FARM LABOR ...

NEAFA highlights value of farm employees

Dairy farmers know their employees are a vital part of their business

Federal Bureau of Labor Statistics (BLS) data shows the average wage paid to employees on Vermont dairy farms in 2016 ranged between $31,000 and $39,000 per year depending on employee demand. (Wisconsin Department of Natural Resources, Flickr/Creative Commons)

ALBANY — Hired labor is an essential component of many Vermont dairy farms, accounting for 12% of all farm expenses nationally, according to a new analysis by Farmer Mac. “The Northeast Agribusiness and Feed Alliance recognizes the respect dairy farmers show their employees,” said NEAFA President Andy Dugan. “Dairy farmers know their employees are a vital part of their business,” Dugan said.

In Vermont, worker scarcity and rising labor costs pressure farmers to adopt agricultural technology that substitutes for human employees. Chris Wagner of Green Dream Farm, a Large Farm Operation in Enosburg, Vermont said “We feel all our employees are an asset to our business and deserve a rate of pay commensurate with their abilities.” Wagner hires Hispanic labor as well as local people.

As reported in the spring issue of The Feed, the Farmer Mac newsletter that tracks markets and trending events in agriculture, “Emerging technologies like robotic milking parlors, drones, and self-driving tractors all have the potential to greatly reduce the need for labor in the long run.”

Federal Bureau of Labor Statistics (BLS) data shows the average wage paid to employees on Vermont dairy farms in 2016 ranged between $31,000 and $39,000 per year depending on employee demand. Many Vermont dairy farms employ Hispanics to milk and care for cows and calves and wages paid to this group of employees are included in the averages compiled by BLS.

During a May Hardwick VT Community Forum titled “Who will milk the cows? Dairy Farms, Farmworkers, and our Communities,” Jon Lussier, manager of Northeast Kingdom Sales, a dairy cattle auction service,  stated that he works with many dairy farms employing Hispanic labor and that these employees are treated with respect.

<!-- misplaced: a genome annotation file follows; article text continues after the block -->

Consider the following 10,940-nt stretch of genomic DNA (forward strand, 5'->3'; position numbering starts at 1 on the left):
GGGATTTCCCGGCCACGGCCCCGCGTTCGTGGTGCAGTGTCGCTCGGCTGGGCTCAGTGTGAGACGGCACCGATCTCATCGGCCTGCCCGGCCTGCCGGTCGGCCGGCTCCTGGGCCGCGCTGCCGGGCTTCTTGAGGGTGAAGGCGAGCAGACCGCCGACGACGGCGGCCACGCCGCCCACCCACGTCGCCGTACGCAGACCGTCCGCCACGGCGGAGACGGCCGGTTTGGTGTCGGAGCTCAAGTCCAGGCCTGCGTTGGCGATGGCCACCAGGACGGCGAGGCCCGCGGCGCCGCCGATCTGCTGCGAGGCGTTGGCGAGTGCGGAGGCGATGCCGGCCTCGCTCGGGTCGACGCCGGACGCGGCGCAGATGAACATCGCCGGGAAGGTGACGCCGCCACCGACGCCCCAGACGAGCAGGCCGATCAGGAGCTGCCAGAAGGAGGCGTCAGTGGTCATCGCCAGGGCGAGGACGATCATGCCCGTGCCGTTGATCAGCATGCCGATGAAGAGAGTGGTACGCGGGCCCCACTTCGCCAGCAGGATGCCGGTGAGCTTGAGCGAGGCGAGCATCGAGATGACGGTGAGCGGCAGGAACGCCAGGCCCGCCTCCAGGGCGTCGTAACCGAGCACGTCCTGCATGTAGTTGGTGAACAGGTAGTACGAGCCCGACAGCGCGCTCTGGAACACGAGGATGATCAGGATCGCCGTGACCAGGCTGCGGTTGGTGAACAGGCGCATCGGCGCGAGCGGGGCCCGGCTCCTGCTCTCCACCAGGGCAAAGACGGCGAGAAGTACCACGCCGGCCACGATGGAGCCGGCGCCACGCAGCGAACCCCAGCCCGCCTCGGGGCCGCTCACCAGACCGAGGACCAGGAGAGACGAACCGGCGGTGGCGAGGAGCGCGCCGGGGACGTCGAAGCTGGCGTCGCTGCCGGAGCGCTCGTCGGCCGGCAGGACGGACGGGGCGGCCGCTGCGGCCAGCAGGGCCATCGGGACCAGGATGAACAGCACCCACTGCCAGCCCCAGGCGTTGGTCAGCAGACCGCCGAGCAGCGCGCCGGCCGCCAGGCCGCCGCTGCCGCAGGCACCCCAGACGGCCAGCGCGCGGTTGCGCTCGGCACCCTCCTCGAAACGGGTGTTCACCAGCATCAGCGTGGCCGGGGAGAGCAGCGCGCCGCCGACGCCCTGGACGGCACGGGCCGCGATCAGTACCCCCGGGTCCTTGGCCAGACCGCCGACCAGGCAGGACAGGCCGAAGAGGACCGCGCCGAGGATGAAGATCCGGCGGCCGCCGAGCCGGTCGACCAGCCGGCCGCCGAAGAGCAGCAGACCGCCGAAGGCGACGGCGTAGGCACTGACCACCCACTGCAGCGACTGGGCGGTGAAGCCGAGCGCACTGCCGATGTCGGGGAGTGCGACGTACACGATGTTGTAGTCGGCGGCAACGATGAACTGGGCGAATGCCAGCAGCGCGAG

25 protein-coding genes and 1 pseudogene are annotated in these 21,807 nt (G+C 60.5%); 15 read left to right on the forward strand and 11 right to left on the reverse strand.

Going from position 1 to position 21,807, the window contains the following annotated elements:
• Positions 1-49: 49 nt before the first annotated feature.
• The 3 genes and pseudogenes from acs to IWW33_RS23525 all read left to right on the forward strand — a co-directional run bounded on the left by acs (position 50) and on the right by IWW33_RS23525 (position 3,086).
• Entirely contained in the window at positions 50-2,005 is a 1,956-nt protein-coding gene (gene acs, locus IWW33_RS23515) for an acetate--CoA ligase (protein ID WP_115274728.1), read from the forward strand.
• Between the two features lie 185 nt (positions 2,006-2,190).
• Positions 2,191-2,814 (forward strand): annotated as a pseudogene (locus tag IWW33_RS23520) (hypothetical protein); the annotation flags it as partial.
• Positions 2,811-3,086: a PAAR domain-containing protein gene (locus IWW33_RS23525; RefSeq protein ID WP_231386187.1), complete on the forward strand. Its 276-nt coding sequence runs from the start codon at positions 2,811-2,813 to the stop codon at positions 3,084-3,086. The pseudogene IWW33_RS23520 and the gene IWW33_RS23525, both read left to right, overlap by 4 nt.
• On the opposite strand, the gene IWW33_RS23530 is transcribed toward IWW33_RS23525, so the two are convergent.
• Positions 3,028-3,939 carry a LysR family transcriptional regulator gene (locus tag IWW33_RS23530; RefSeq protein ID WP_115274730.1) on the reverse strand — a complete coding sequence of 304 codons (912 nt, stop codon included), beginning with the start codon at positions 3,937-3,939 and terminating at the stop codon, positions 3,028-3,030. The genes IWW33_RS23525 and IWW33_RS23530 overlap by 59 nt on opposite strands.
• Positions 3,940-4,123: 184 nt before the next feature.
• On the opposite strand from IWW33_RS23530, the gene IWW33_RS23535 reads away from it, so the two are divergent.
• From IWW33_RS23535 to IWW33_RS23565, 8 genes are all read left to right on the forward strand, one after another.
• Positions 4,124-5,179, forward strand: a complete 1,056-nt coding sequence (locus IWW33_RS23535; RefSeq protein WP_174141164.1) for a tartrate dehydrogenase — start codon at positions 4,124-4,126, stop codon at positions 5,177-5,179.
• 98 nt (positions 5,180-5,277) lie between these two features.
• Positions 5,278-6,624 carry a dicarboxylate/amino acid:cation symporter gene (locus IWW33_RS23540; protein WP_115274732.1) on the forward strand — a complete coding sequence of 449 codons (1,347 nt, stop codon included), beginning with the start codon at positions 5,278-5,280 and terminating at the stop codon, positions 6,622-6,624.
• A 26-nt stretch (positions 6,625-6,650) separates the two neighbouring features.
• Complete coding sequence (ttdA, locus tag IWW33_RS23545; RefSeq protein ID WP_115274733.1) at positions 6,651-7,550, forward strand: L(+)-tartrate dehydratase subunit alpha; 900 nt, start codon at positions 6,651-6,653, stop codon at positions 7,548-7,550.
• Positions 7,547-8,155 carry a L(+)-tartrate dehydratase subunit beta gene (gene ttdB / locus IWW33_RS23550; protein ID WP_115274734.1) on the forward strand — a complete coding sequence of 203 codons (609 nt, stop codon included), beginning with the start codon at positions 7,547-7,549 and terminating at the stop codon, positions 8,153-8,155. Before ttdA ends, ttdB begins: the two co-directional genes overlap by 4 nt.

Another panel member, John Roberts, a retired dairy farmer from Cornwall, Vermont, employed Hispanics for many years on his 200 cow farm. Roberts said his Hispanic employees were essential members of the farm team and he paid them competitive wages. Roberts said that in addition to wages, employees on Vermont dairy farms often receive housing, heat, electricity, Internet connection, meat and milk as part of their compensation package.

Dugan explained “Vermont farmers care for the people who care for their cows.”

The Northeast Agribusiness and Feed Alliance is a 300 member association committed to supporting a thriving northeast agricultural community through advocacy, education and collaboration. Members of the Alliance include feed, seed, fertilizer companies, financial service providers, transportation companies, veterinarians, nutritional services providers, and professional advisors.

–Northeast Agribusiness & Feed Alliance

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